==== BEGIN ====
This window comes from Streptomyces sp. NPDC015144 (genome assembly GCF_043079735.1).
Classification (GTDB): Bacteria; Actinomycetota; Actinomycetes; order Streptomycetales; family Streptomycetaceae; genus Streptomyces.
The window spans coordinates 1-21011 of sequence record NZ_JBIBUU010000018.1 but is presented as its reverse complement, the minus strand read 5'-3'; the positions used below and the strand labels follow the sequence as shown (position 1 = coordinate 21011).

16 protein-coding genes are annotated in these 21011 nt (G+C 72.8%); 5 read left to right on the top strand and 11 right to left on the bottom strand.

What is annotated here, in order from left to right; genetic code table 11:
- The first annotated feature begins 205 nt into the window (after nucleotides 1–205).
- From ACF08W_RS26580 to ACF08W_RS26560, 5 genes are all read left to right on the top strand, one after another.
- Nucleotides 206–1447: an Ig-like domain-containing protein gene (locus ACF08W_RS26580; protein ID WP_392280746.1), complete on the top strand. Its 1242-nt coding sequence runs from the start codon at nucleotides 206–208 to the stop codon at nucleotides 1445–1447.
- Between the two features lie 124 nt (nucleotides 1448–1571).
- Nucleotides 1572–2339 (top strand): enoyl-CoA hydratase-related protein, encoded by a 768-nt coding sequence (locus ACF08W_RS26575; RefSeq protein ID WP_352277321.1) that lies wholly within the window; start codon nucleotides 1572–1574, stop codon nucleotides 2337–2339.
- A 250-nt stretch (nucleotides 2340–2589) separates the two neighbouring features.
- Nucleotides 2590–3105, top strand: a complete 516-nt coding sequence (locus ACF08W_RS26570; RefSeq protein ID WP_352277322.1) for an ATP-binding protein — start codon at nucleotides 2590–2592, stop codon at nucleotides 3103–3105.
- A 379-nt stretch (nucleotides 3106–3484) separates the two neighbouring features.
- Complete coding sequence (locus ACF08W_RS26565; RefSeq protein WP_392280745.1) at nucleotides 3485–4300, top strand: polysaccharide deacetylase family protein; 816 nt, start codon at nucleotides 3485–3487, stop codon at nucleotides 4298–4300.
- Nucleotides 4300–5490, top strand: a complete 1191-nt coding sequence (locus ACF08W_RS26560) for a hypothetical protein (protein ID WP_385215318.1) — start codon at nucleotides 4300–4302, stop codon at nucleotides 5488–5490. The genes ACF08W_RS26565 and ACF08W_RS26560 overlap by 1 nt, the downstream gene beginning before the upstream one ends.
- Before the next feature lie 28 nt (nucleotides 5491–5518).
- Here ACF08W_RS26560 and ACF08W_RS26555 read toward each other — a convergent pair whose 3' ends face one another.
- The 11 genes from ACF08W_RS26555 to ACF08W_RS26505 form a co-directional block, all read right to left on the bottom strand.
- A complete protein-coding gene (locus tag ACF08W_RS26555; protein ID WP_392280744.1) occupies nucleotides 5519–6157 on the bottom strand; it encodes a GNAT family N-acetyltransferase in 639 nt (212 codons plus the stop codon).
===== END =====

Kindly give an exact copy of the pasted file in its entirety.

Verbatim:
This window comes from Streptomyces sp. NPDC015144 (genome assembly GCF_043079735.1).
Classification (GTDB): Bacteria; Actinomycetota; Actinomycetes; order Streptomycetales; family Streptomycetaceae; genus Streptomyces.
The window spans coordinates 1-21011 of sequence record NZ_JBIBUU010000018.1 but is presented as its reverse complement, the minus strand read 5'-3'; the positions used below and the strand labels follow the sequence as shown (position 1 = coordinate 21011).

16 protein-coding genes are annotated in these 21011 nt (G+C 72.8%); 5 read left to right on the top strand and 11 right to left on the bottom strand.

What is annotated here, in order from left to right; genetic code table 11:
- The first annotated feature begins 205 nt into the window (after nucleotides 1–205).
- From ACF08W_RS26580 to ACF08W_RS26560, 5 genes are all read left to right on the top strand, one after another.
- Nucleotides 206–1447: an Ig-like domain-containing protein gene (locus ACF08W_RS26580; protein ID WP_392280746.1), complete on the top strand. Its 1242-nt coding sequence runs from the start codon at nucleotides 206–208 to the stop codon at nucleotides 1445–1447.
- Between the two features lie 124 nt (nucleotides 1448–1571).
- Nucleotides 1572–2339 (top strand): enoyl-CoA hydratase-related protein, encoded by a 768-nt coding sequence (locus ACF08W_RS26575; RefSeq protein ID WP_352277321.1) that lies wholly within the window; start codon nucleotides 1572–1574, stop codon nucleotides 2337–2339.
- A 250-nt stretch (nucleotides 2340–2589) separates the two neighbouring features.
- Nucleotides 2590–3105, top strand: a complete 516-nt coding sequence (locus ACF08W_RS26570; RefSeq protein ID WP_352277322.1) for an ATP-binding protein — start codon at nucleotides 2590–2592, stop codon at nucleotides 3103–3105.
- A 379-nt stretch (nucleotides 3106–3484) separates the two neighbouring features.
- Complete coding sequence (locus ACF08W_RS26565; RefSeq protein WP_392280745.1) at nucleotides 3485–4300, top strand: polysaccharide deacetylase family protein; 816 nt, start codon at nucleotides 3485–3487, stop codon at nucleotides 4298–4300.
- Nucleotides 4300–5490, top strand: a complete 1191-nt coding sequence (locus ACF08W_RS26560) for a hypothetical protein (protein ID WP_385215318.1) — start codon at nucleotides 4300–4302, stop codon at nucleotides 5488–5490. The genes ACF08W_RS26565 and ACF08W_RS26560 overlap by 1 nt, the downstream gene beginning before the upstream one ends.
- Before the next feature lie 28 nt (nucleotides 5491–5518).
- Here ACF08W_RS26560 and ACF08W_RS26555 read toward each other — a convergent pair whose 3' ends face one another.
- The 11 genes from ACF08W_RS26555 to ACF08W_RS26505 form a co-directional block, all read right to left on the bottom strand.
- A complete protein-coding gene (locus tag ACF08W_RS26555; protein ID WP_392280744.1) occupies nucleotides 5519–6157 on the bottom strand; it encodes a GNAT family N-acetyltransferase in 639 nt (212 codons plus the stop codon).